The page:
Pederson fares better when it comes to telephonic and virtual contacts, but not well enough to show that the defendants purposely availed themselves of Minnesota's “benefits and protections.” Id. The complaint alleges that Pederson received hundreds of phone calls and emails related to BioZone in his Minnesota office, including one from Frost and many more from Keller. There is no allegation, however, that these communications were part of some broader effort by the defendants to create a connection with Minnesota. See Whaley v. Esebag, 946 F.3d 447, 452 (8th Cir. 2020) (involving in-person meetings and a desire “to establish” a relationship with the plaintiffs because of their “possible connections” to a large corporation in the forum state); see also Rilley, 884 N.W.2d at 329 (holding that an email solicitation of “over 1,000 loan applicants with known Minnesota addresses” deliberately targeted Minnesota as a forum).
To be sure, “calls, emails, and text messages” directed at a plaintiff can be relevant contacts. Whaley, 946 F.3d at 452. But when the only connection between the defendants and the forum state is the plaintiff himself, they are not enough on their own. See Walden, 571 U.S. at 286, 134 S.Ct. 1115 (explaining that contacts are insufficient unless they reflect the defendants’ “own affiliation with” the forum state); Viasystems, Inc., 646 F.3d at 594 (holding that “scattered e-mails, phone calls, and a wire-transfer of money” do not, without more, create a “deliberate and substantial connection” with the forum state (internal quotation marks and citation omitted)). Because Pederson just happens to work and maintain an office in Minnesota, these contacts fit into the “random, fortuitous, or attenuated” category. Walden, 571 U.S. at 285–86, 134 S.Ct. 1115 (“[T]he plaintiff cannot be the only link between the defendant and the forum.”).
Pederson also believes that just because an intentional tort allegedly caused him to suffer harm in Minnesota—including damaged business relationships, reputational injuries, unpaid attorney fees, and emotional distress—it is the right place to litigate this case. For support, he relies on Calder v. Jones, which held that personal jurisdiction can exist over a nonresident defendant who commits an intentional tort when its effect is “felt” primarily within the forum state. 465 U.S. 783, 790, 104 S.Ct. 1482, 79 L.Ed.2d 804 (1984). As we recently recognized, however, Calder has two interrelated limitations. First, the relationship must arise out of contacts that the defendant has created with the forum state. Whaley, 946 F.3d at 451. Second, it is “the defendant's contacts and conduct with the forum state itself” that are the focus, “not the defendant's contacts” with people who happen to reside there. Id.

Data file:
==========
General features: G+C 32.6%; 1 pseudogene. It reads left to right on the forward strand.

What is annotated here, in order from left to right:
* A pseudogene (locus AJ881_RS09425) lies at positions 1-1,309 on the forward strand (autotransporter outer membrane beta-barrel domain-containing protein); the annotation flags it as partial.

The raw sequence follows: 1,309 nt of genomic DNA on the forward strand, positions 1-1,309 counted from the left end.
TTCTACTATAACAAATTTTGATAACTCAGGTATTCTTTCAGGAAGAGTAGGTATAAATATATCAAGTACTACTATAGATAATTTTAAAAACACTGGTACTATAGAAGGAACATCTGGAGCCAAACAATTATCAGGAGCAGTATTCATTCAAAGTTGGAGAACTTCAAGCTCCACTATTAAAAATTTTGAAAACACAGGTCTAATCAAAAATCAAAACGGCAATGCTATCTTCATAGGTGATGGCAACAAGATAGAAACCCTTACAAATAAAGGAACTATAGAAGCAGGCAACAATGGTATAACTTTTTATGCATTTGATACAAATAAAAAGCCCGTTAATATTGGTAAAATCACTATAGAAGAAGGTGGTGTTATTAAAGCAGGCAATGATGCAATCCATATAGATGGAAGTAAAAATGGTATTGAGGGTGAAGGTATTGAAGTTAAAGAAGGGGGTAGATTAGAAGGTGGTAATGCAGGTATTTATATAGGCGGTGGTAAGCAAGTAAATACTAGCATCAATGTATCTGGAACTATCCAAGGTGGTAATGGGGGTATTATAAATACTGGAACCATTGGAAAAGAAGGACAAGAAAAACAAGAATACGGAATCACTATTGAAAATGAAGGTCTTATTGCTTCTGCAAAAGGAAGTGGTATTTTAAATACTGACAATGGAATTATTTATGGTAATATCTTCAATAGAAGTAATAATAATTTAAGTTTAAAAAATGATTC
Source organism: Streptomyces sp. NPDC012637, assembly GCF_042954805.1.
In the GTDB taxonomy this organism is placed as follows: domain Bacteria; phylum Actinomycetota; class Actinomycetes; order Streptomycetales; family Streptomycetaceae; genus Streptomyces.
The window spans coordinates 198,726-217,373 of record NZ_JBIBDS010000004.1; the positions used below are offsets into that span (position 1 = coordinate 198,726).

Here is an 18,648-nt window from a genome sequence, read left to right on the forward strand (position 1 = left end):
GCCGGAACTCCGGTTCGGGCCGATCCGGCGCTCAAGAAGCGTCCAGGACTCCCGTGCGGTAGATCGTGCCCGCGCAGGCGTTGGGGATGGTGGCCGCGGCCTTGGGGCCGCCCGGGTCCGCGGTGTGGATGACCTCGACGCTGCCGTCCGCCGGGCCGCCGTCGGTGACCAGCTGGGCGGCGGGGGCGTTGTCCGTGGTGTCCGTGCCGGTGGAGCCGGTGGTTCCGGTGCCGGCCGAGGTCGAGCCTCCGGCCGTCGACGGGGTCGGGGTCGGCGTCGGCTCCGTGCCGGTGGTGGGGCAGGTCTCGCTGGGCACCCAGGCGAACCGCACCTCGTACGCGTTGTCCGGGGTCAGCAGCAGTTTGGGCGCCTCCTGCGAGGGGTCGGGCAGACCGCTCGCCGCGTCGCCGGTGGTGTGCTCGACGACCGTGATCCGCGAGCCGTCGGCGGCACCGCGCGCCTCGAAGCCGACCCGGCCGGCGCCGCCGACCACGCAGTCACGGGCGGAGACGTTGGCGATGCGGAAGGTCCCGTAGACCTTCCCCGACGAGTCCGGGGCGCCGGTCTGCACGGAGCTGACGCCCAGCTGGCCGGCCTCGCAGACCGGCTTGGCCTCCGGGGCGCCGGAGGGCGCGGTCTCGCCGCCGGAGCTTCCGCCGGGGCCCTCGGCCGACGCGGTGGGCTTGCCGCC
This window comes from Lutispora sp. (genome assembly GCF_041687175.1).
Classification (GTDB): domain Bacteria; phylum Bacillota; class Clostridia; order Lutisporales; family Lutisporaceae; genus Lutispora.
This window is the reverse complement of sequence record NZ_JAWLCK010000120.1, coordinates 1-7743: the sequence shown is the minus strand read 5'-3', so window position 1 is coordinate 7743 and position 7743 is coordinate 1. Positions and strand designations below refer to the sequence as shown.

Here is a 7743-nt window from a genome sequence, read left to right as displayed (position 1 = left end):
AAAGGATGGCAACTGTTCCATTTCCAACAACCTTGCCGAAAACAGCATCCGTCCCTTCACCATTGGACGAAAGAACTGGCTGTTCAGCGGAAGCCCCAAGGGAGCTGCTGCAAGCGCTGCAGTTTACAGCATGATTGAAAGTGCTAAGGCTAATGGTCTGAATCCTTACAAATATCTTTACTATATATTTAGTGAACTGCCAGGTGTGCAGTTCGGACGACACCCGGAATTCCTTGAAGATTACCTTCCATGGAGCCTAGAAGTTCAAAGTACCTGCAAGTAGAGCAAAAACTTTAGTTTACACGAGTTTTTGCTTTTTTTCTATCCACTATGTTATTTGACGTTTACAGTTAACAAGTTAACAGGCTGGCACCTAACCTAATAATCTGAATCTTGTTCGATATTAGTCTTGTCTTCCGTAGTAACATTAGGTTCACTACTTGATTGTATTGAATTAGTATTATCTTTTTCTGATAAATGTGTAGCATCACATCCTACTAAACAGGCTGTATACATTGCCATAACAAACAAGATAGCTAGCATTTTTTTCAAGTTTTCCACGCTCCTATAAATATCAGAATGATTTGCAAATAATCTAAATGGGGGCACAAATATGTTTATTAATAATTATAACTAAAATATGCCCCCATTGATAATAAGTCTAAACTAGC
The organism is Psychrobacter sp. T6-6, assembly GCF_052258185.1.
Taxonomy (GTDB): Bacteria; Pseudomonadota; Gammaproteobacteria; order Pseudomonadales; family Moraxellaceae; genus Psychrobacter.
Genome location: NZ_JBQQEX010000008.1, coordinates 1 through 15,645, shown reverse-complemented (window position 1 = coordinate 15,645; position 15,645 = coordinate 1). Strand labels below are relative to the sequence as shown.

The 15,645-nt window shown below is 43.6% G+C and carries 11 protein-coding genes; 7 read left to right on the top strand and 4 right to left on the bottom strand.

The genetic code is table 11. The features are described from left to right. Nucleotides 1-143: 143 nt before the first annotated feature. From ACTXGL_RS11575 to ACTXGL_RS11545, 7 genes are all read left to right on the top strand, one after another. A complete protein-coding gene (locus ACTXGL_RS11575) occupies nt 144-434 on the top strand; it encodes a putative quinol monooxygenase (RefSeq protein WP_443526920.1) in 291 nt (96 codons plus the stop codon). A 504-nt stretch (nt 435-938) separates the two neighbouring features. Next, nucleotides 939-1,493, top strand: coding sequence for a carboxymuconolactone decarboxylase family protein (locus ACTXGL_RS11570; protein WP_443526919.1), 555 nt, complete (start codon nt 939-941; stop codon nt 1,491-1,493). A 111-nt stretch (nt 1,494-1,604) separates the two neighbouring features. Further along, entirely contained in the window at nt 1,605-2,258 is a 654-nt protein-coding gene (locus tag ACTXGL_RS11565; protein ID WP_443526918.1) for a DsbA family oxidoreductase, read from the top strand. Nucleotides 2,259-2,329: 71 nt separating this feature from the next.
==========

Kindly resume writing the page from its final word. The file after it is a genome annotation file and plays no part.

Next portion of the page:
Both limitations are in play here because these defendants have done nothing to “tether[ ]” the effect of their actions to Minnesota. Walden, 571 U.S. at 290, 134 S.Ct. 1115. As the Supreme Court put it, “[t]he proper question is not where the plaintiff experienced a particular injury or effect but whether the defendant's conduct connects him to the forum in a meaningful way.” Id. In the end, all we have here is Pederson himself, and “however significant [his] contacts with the forum may be, [they] cannot be decisive in determining whether the defendant[s’] due process rights are violated.”4 Id. at 285, 134 S.Ct. 1115 (internal quotation marks and citation omitted).
We accordingly affirm the judgment of the district court.
1. The Honorable Wilhelmina M. Wright, United States District Judge for the District of Minnesota, adopting the report and recommendation of The Honorable Becky R. Thorson, United States Magistrate Judge for the District of Minnesota.
2. Keller is a California resident, Frost is a Florida resident, and OPKO is incorporated in Delaware and headquartered in Florida. CoCrystal Pharma, Inc., which became BioZone's legal successor after a merger, is incorporated in Delaware and headquartered in Georgia.
3. Pederson is attempting to add more to the record by judicial notice in two motions that he has filed. We deny both of them. See Stutzka v. McCarville, 420 F.3d 757, 760 n.2 (8th Cir. 2005) (stating that “we may take judicial notice” of certain public records on appeal (emphasis added)).
4. Given our conclusion that the defendants do not have sufficient minimum contacts with Minnesota, the last two factors—the forum state's interest and the convenience of the parties—cannot themselves create personal jurisdiction. See Burger King, 471 U.S. at 476, 105 S.Ct. 2174 (explaining that a court considers these factors “[o]nce it has been decided that a defendant purposefully established minimum contacts within the forum State”); accord Fastpath, Inc. v. Arbela Techs. Corp., 760 F.3d 816, 824 (8th Cir. 2014) (holding that the forum state's interest and the convenience to the parties cannot overcome an “absence of minimum contacts” (citation omitted)).
STRAS, Circuit Judge.